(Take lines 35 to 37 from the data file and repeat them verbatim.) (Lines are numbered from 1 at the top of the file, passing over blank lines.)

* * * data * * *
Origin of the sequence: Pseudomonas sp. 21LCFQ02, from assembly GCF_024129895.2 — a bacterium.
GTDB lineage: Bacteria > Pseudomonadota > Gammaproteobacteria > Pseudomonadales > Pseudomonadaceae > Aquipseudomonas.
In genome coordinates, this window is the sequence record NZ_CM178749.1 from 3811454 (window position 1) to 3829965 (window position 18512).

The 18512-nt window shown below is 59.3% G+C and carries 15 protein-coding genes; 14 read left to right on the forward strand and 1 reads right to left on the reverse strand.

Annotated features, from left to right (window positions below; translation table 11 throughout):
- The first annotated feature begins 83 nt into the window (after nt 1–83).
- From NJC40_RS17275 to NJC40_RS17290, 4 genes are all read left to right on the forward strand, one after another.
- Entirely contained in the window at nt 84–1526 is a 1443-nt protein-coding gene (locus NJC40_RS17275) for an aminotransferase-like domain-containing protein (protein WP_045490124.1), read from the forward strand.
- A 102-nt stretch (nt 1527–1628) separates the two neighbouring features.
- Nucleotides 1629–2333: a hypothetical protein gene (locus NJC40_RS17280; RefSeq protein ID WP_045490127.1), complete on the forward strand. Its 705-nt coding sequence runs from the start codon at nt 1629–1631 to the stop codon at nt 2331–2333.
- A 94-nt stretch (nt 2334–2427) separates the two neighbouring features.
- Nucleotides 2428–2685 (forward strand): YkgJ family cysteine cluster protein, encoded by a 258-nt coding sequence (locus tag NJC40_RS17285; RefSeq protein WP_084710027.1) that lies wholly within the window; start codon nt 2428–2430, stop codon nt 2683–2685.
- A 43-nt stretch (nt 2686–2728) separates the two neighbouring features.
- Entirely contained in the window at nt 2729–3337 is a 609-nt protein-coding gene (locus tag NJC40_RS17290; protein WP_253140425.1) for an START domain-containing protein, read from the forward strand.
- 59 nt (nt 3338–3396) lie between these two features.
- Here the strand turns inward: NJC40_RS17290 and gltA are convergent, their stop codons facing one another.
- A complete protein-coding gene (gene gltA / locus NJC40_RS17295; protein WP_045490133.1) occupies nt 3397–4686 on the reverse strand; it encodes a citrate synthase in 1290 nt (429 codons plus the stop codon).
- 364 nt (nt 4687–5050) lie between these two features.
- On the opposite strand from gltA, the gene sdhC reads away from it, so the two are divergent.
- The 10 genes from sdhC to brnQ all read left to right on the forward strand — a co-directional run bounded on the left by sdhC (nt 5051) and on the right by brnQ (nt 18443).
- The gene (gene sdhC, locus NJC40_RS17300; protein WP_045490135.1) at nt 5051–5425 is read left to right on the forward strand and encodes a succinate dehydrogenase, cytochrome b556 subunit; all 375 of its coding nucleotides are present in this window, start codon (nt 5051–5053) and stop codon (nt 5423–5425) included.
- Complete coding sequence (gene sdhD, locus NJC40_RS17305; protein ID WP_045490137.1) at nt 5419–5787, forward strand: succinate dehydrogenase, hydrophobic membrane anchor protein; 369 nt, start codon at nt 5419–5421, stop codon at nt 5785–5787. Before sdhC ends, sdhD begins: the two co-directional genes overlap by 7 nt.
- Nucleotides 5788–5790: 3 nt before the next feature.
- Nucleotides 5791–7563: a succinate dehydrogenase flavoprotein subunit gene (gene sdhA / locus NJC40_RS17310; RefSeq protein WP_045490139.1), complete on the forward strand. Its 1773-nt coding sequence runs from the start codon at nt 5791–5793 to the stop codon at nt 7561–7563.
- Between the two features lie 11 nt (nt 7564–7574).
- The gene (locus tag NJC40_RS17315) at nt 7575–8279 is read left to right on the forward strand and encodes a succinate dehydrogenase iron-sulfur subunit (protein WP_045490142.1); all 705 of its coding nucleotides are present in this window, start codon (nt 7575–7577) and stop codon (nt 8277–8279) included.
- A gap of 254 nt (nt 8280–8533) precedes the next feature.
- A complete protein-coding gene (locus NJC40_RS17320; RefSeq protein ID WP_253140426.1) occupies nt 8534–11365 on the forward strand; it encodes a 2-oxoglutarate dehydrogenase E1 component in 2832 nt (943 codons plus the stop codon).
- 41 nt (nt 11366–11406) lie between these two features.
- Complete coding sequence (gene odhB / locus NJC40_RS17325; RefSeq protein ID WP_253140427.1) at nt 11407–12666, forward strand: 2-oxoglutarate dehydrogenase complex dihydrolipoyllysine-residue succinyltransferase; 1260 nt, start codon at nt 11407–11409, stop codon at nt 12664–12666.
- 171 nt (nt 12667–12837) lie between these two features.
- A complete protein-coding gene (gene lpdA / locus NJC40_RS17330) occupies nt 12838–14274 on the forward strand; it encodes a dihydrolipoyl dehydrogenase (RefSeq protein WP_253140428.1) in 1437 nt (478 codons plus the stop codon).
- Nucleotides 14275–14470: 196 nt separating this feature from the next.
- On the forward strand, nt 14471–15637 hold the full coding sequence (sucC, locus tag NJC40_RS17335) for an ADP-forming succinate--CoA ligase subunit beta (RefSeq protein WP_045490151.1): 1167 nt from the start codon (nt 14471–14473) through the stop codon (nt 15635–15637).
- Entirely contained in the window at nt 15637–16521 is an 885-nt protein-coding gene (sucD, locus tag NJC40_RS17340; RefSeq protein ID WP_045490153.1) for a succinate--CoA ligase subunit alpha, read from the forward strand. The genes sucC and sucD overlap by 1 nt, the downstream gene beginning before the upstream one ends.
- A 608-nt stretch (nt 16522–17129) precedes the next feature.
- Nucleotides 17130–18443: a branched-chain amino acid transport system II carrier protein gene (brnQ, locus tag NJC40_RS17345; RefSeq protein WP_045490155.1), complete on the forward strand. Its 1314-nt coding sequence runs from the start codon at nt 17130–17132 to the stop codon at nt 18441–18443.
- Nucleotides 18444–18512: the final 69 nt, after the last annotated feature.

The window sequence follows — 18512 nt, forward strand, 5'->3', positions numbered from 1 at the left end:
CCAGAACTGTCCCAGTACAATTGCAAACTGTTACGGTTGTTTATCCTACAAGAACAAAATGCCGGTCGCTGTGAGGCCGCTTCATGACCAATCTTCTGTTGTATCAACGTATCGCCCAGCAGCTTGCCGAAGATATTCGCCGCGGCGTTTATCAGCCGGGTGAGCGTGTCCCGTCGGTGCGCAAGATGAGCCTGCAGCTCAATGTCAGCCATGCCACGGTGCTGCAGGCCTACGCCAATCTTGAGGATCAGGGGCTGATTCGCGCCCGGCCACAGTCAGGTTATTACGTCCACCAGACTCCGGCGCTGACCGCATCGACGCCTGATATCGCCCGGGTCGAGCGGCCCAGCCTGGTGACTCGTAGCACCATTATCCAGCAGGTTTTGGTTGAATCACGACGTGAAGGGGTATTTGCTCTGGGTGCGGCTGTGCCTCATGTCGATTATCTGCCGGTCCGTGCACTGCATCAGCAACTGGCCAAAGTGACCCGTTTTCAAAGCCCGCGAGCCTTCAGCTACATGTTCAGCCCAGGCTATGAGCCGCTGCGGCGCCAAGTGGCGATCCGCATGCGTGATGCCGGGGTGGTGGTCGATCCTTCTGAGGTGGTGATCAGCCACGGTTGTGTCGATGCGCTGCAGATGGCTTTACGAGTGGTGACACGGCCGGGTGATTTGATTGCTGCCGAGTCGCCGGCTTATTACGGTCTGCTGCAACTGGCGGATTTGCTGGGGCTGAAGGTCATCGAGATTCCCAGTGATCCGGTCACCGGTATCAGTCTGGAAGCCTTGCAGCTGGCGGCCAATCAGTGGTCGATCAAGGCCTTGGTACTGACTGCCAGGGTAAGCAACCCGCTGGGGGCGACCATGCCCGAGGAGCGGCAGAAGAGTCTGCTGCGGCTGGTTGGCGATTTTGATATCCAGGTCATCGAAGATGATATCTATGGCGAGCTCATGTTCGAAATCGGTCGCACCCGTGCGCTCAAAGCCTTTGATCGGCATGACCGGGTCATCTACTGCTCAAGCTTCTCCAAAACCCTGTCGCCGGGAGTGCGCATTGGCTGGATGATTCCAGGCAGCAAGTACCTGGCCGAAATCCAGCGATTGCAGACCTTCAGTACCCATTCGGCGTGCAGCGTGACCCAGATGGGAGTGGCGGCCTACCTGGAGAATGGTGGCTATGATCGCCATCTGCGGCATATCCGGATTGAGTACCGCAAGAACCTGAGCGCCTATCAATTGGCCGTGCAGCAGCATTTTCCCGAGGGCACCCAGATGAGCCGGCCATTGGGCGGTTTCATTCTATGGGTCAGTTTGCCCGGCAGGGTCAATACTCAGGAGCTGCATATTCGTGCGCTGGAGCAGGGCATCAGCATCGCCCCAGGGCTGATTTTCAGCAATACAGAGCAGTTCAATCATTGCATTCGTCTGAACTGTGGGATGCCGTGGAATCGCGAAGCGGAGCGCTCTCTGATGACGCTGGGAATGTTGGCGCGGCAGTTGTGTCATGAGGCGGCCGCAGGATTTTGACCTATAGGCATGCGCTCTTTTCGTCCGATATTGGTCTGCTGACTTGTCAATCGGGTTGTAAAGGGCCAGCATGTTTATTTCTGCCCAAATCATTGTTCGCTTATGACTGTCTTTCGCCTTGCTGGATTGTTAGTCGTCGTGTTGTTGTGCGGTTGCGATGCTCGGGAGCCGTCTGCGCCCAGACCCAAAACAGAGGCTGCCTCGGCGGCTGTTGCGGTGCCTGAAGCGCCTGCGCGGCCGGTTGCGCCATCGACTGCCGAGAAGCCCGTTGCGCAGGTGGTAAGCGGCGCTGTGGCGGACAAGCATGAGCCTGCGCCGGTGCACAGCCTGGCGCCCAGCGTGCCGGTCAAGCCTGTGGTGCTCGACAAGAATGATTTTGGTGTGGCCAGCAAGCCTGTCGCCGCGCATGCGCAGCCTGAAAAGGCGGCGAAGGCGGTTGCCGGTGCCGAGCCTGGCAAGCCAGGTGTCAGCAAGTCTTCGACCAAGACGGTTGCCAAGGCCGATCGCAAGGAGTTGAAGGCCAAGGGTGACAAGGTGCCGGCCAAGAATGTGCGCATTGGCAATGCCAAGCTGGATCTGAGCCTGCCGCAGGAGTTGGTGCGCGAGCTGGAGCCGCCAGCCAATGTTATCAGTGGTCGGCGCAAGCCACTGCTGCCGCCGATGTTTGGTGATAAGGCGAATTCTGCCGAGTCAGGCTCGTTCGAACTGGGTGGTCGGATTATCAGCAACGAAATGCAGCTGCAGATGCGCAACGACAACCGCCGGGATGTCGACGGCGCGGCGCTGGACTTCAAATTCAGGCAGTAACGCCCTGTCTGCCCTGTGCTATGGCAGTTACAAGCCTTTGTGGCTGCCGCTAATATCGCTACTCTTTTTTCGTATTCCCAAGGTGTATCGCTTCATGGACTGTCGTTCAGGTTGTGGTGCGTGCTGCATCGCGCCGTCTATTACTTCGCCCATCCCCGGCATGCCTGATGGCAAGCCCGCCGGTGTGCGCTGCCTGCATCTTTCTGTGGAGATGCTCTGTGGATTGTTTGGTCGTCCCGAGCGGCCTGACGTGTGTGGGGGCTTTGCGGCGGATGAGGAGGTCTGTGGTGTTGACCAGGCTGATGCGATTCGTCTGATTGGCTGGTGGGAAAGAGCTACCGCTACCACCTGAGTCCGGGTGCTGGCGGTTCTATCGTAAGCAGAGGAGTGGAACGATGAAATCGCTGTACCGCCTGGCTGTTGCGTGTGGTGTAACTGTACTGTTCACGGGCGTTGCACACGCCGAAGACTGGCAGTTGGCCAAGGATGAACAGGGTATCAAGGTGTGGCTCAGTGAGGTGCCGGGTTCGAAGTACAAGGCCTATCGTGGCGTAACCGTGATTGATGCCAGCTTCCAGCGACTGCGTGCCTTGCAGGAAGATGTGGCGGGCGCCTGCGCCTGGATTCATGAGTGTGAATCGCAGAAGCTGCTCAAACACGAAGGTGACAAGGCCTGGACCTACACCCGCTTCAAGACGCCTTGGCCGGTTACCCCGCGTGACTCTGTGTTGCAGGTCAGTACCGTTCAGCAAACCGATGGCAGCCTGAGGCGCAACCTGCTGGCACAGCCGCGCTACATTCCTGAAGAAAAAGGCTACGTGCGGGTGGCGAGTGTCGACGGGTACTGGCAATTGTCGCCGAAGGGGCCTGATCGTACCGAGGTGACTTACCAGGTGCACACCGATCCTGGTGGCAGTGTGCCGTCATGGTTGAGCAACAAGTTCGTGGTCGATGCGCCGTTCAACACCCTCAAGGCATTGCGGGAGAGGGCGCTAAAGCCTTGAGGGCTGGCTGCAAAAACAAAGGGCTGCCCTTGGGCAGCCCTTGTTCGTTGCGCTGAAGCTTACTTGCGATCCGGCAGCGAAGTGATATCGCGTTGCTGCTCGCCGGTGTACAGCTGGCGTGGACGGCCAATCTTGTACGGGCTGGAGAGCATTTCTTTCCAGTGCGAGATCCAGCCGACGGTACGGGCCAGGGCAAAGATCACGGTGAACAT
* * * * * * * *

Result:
- Entirely contained in the window at nt 15637–16521 is an 885-nt protein-coding gene (sucD, locus tag NJC40_RS17340; RefSeq protein ID WP_045490153.1) for a succinate--CoA ligase subunit alpha, read from the forward strand. The genes sucC and sucD overlap by 1 nt, the downstream gene beginning before the upstream one ends.
- A 608-nt stretch (nt 16522–17129) precedes the next feature.
- Nucleotides 17130–18443: a branched-chain amino acid transport system II carrier protein gene (brnQ, locus tag NJC40_RS17345; RefSeq protein WP_045490155.1), complete on the forward strand. Its 1314-nt coding sequence runs from the start codon at nt 17130–17132 to the stop codon at nt 18441–18443.